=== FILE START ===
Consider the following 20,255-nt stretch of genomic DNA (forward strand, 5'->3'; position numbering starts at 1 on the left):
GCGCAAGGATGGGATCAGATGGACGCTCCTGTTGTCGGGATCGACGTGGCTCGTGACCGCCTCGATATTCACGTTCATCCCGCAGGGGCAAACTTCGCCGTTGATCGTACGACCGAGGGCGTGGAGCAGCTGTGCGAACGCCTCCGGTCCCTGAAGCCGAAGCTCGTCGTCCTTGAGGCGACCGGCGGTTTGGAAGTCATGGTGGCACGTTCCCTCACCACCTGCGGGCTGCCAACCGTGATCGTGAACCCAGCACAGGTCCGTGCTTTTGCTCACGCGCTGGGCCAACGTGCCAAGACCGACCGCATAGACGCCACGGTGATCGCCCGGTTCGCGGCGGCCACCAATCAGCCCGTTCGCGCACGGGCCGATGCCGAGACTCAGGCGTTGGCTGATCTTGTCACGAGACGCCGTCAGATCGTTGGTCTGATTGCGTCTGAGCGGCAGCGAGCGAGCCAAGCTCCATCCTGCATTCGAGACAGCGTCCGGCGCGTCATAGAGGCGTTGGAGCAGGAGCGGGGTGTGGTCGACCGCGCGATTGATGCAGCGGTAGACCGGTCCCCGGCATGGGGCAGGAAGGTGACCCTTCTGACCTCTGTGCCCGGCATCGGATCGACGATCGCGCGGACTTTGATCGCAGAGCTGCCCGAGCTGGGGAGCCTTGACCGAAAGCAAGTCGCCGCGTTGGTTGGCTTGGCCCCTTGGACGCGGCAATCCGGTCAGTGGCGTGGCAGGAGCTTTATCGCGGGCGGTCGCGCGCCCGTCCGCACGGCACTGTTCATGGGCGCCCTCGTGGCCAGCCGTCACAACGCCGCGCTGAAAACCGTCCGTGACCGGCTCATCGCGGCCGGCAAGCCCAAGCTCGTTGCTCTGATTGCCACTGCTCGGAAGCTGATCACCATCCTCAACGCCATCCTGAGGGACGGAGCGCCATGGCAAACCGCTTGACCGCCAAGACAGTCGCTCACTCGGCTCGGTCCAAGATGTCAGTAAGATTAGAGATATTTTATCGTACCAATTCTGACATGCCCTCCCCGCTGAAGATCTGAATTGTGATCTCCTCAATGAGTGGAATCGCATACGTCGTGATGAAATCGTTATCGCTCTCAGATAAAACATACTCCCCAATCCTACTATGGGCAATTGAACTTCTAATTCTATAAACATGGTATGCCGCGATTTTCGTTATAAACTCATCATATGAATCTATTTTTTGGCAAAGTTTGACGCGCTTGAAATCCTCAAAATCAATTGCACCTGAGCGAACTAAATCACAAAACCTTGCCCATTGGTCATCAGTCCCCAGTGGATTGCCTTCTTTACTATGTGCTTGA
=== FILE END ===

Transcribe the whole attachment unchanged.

Consider the following 20,255-nt stretch of genomic DNA (forward strand, 5'->3'; position numbering starts at 1 on the left):
GCGCAAGGATGGGATCAGATGGACGCTCCTGTTGTCGGGATCGACGTGGCTCGTGACCGCCTCGATATTCACGTTCATCCCGCAGGGGCAAACTTCGCCGTTGATCGTACGACCGAGGGCGTGGAGCAGCTGTGCGAACGCCTCCGGTCCCTGAAGCCGAAGCTCGTCGTCCTTGAGGCGACCGGCGGTTTGGAAGTCATGGTGGCACGTTCCCTCACCACCTGCGGGCTGCCAACCGTGATCGTGAACCCAGCACAGGTCCGTGCTTTTGCTCACGCGCTGGGCCAACGTGCCAAGACCGACCGCATAGACGCCACGGTGATCGCCCGGTTCGCGGCGGCCACCAATCAGCCCGTTCGCGCACGGGCCGATGCCGAGACTCAGGCGTTGGCTGATCTTGTCACGAGACGCCGTCAGATCGTTGGTCTGATTGCGTCTGAGCGGCAGCGAGCGAGCCAAGCTCCATCCTGCATTCGAGACAGCGTCCGGCGCGTCATAGAGGCGTTGGAGCAGGAGCGGGGTGTGGTCGACCGCGCGATTGATGCAGCGGTAGACCGGTCCCCGGCATGGGGCAGGAAGGTGACCCTTCTGACCTCTGTGCCCGGCATCGGATCGACGATCGCGCGGACTTTGATCGCAGAGCTGCCCGAGCTGGGGAGCCTTGACCGAAAGCAAGTCGCCGCGTTGGTTGGCTTGGCCCCTTGGACGCGGCAATCCGGTCAGTGGCGTGGCAGGAGCTTTATCGCGGGCGGTCGCGCGCCCGTCCGCACGGCACTGTTCATGGGCGCCCTCGTGGCCAGCCGTCACAACGCCGCGCTGAAAACCGTCCGTGACCGGCTCATCGCGGCCGGCAAGCCCAAGCTCGTTGCTCTGATTGCCACTGCTCGGAAGCTGATCACCATCCTCAACGCCATCCTGAGGGACGGAGCGCCATGGCAAACCGCTTGACCGCCAAGACAGTCGCTCACTCGGCTCGGTCCAAGATGTCAGTAAGATTAGAGATATTTTATCGTACCAATTCTGACATGCCCTCCCCGCTGAAGATCTGAATTGTGATCTCCTCAATGAGTGGAATCGCATACGTCGTGATGAAATCGTTATCGCTCTCAGATAAAACATACTCCCCAATCCTACTATGGGCAATTGAACTTCTAATTCTATAAACATGGTATGCCGCGATTTTCGTTATAAACTCATCATATGAATCTATTTTTTGGCAAAGTTTGACGCGCTTGAAATCCTCAAAATCAATTGCACCTGAGCGAACTAAATCACAAAACCTTGCCCATTGGTCATCAGTCCCCAGTGGATTGCCTTCTTTACTATGTGCTTGA